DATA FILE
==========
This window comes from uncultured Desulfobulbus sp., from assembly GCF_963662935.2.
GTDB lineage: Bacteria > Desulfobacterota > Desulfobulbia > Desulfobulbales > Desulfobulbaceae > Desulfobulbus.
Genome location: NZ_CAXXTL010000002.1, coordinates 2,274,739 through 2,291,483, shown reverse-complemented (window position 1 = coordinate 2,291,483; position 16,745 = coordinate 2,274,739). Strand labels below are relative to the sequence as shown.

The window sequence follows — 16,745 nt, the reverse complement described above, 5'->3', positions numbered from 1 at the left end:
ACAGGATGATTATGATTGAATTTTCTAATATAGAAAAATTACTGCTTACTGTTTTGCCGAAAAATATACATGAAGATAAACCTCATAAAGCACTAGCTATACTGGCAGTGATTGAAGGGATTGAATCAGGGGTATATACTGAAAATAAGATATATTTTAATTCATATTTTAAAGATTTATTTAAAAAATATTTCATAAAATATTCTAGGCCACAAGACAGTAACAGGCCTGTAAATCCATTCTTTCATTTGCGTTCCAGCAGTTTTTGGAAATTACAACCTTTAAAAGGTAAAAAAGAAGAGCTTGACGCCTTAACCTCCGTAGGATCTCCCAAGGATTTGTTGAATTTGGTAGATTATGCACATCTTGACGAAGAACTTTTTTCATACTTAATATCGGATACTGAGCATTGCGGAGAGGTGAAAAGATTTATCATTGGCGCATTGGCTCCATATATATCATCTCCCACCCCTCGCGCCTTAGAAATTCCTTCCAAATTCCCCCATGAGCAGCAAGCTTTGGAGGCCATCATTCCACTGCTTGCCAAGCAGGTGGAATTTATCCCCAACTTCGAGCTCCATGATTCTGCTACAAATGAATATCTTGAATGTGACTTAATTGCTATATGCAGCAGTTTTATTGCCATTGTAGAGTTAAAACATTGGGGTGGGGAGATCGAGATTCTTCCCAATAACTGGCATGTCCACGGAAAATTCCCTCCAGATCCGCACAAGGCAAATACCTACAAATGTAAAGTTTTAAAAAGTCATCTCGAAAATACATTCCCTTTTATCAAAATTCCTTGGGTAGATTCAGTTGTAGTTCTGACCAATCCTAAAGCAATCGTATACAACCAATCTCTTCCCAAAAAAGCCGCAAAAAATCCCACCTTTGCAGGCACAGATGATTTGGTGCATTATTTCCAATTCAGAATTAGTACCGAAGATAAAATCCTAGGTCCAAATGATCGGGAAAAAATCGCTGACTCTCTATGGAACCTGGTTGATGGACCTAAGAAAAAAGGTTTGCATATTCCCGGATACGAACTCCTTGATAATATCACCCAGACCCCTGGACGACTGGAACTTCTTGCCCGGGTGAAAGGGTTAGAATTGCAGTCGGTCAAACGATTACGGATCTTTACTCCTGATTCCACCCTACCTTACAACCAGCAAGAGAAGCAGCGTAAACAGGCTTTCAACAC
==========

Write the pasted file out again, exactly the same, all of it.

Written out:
This window comes from uncultured Desulfobulbus sp., from assembly GCF_963662935.2.
GTDB lineage: Bacteria > Desulfobacterota > Desulfobulbia > Desulfobulbales > Desulfobulbaceae > Desulfobulbus.
Genome location: NZ_CAXXTL010000002.1, coordinates 2,274,739 through 2,291,483, shown reverse-complemented (window position 1 = coordinate 2,291,483; position 16,745 = coordinate 2,274,739). Strand labels below are relative to the sequence as shown.

The window sequence follows — 16,745 nt, the reverse complement described above, 5'->3', positions numbered from 1 at the left end:
ACAGGATGATTATGATTGAATTTTCTAATATAGAAAAATTACTGCTTACTGTTTTGCCGAAAAATATACATGAAGATAAACCTCATAAAGCACTAGCTATACTGGCAGTGATTGAAGGGATTGAATCAGGGGTATATACTGAAAATAAGATATATTTTAATTCATATTTTAAAGATTTATTTAAAAAATATTTCATAAAATATTCTAGGCCACAAGACAGTAACAGGCCTGTAAATCCATTCTTTCATTTGCGTTCCAGCAGTTTTTGGAAATTACAACCTTTAAAAGGTAAAAAAGAAGAGCTTGACGCCTTAACCTCCGTAGGATCTCCCAAGGATTTGTTGAATTTGGTAGATTATGCACATCTTGACGAAGAACTTTTTTCATACTTAATATCGGATACTGAGCATTGCGGAGAGGTGAAAAGATTTATCATTGGCGCATTGGCTCCATATATATCATCTCCCACCCCTCGCGCCTTAGAAATTCCTTCCAAATTCCCCCATGAGCAGCAAGCTTTGGAGGCCATCATTCCACTGCTTGCCAAGCAGGTGGAATTTATCCCCAACTTCGAGCTCCATGATTCTGCTACAAATGAATATCTTGAATGTGACTTAATTGCTATATGCAGCAGTTTTATTGCCATTGTAGAGTTAAAACATTGGGGTGGGGAGATCGAGATTCTTCCCAATAACTGGCATGTCCACGGAAAATTCCCTCCAGATCCGCACAAGGCAAATACCTACAAATGTAAAGTTTTAAAAAGTCATCTCGAAAATACATTCCCTTTTATCAAAATTCCTTGGGTAGATTCAGTTGTAGTTCTGACCAATCCTAAAGCAATCGTATACAACCAATCTCTTCCCAAAAAAGCCGCAAAAAATCCCACCTTTGCAGGCACAGATGATTTGGTGCATTATTTCCAATTCAGAATTAGTACCGAAGATAAAATCCTAGGTCCAAATGATCGGGAAAAAATCGCTGACTCTCTATGGAACCTGGTTGATGGACCTAAGAAAAAAGGTTTGCATATTCCCGGATACGAACTCCTTGATAATATCACCCAGACCCCTGGACGACTGGAACTTCTTGCCCGGGTGAAAGGGTTAGAATTGCAGTCGGTCAAACGATTACGGATCTTTACTCCTGATTCCACCCTACCTTACAACCAGCAAGAGAAGCAGCGTAAACAGGCTTTCAACAC